Do you remember when ultrafast lasers were complex setups and hard-to-align research systems? The progress they have made within the last 20 years is incredible. As Eric Mottay (Amplitude Systèmes) confirmed at this year's UKP workshop, their output power grew by a factor of 1000 and, most importantly, they became easy-to-handle industry-grade boxes. Now it's time to get them integrated into machines.The UKP Workshop in Aachen, Germany is a small expert meeting where people think about all aspects of the industrial use of such lasers. UKP stands for the German "Ultrakurzpuls" or ultrashort pulsed. Held every other year, it drew 170 visitors from 14 countries this year. The program of the two-day meeting ranged from laser sources via scanners and optics to simulations, as well as applications of ultrafast-laser technology.
One may think that everything has already been discussed about ultrafast laser sources, but last year, researchers at the Fraunhofer society announced their Cluster of Excellence "Advanced Photon Sources"—and this might be a game changer. As Dieter Hoffmann, one of the speakers of the project confirmed, they want to raise the power of ultrafast lasers to the levels at which continuous-wave (CW) lasers now do cutting and welding. In other words: "Femto goes macro!"
They are serious about it. After producing 3.5 kW from a fiber-laser system and, more recently, 500 W with a 30 fs pulse duration from a slab-laser system, the researchers want to launch two application labs, in Aachen and Jena, later this year to test new process technology with a number of their multikilowatt sources.
The crowd at the workshop just briefly touched upon the question of who would actually need thousands of watts of ultrafast laser radiation. However, not only have we had the same discussion in the past concerning fiber lasers and CO2 lasers, but the relevant point is that there are already first applications that clearly work well with high-power ultrafast lasers.
One example was shown by Stephan Brüning (Schepers GmbH). He uses a 500 W ultrafast laser source for processing of printing rollers. A few years ago, he was using four separate lasers to improve efficiency, but now with the new system he divides the high-power single laser beam into 16 beamlets, which are each controlled by an acousto-optic modulator. For the 1:16 division, he uses a diffractive optical element. Oskar Hofmann from Fraunhofer ILT has used the same technology to create almost 200 identical beamlets from one source. The main challenge here is to get all those beams through optics without introducing spatial distortions.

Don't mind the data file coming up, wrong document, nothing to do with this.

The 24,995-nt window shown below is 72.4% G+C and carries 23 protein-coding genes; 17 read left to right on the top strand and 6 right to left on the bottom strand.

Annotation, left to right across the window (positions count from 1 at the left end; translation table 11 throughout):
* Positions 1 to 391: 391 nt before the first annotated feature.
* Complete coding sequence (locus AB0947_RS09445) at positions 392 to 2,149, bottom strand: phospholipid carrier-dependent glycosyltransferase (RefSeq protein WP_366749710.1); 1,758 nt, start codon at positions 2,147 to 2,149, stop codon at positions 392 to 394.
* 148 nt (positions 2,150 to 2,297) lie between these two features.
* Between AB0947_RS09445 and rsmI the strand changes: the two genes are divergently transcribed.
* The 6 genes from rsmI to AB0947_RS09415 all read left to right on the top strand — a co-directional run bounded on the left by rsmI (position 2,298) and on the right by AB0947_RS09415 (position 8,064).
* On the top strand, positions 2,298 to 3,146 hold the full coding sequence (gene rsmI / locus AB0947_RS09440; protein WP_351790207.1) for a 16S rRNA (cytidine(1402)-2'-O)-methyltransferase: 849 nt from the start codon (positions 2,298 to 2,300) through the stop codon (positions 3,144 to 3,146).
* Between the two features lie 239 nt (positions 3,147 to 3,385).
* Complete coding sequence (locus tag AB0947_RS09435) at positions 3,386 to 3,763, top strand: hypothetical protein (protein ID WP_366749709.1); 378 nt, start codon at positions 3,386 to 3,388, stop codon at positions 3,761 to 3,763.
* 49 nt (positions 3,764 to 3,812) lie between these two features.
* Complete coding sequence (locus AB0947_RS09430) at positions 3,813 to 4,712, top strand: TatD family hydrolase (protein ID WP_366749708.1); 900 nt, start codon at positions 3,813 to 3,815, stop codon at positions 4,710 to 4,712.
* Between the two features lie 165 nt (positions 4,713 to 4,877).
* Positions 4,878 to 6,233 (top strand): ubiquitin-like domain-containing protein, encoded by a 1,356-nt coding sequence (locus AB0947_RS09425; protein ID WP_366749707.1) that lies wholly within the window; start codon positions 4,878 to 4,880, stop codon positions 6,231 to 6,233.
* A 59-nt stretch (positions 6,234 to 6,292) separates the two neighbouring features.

Ultrafast lasers for digital production systemsReinhart Poprawe, the director of Fraunhofer ILT, worked hard for his vision of Digital Photonic Production. The laser is the perfect tool for a fully digital workflow, he often said. But is this yet realistic for ultrafast lasers?
Claus Dold (EWAG AG) highlighted an example in which carbide and diamond drills are made with ultrafast lasers. The machine he presented is fully automated and needs geometrical data for the drill only. It selects appropriate laser parameters on its own and produces a set of drills. For diameters from 0.5 to 3 mm, the laser process is more efficient than other procedures. As a fully digital system, it is prepared to function within a global marketplace.
Even if such systems prove the feasibility of efficient production with ultrafast lasers, there remain a number of challenges now being addressed. Scanner technology either for high repetition rates or large bunches of beamlets is improving rapidly; simulation tools have improved by separating micro and macro levels; and even fibers for the transport of ultrafast laser radiation are now available.
Still, creating a machine for ultrafast lasers needs very detailed knowledge of the laser-matter interaction. And a relatively new safety concern arises in addition to laser-beam protection: ionizing radiation is regularly created by strong ultrafast pulses impinging on metal.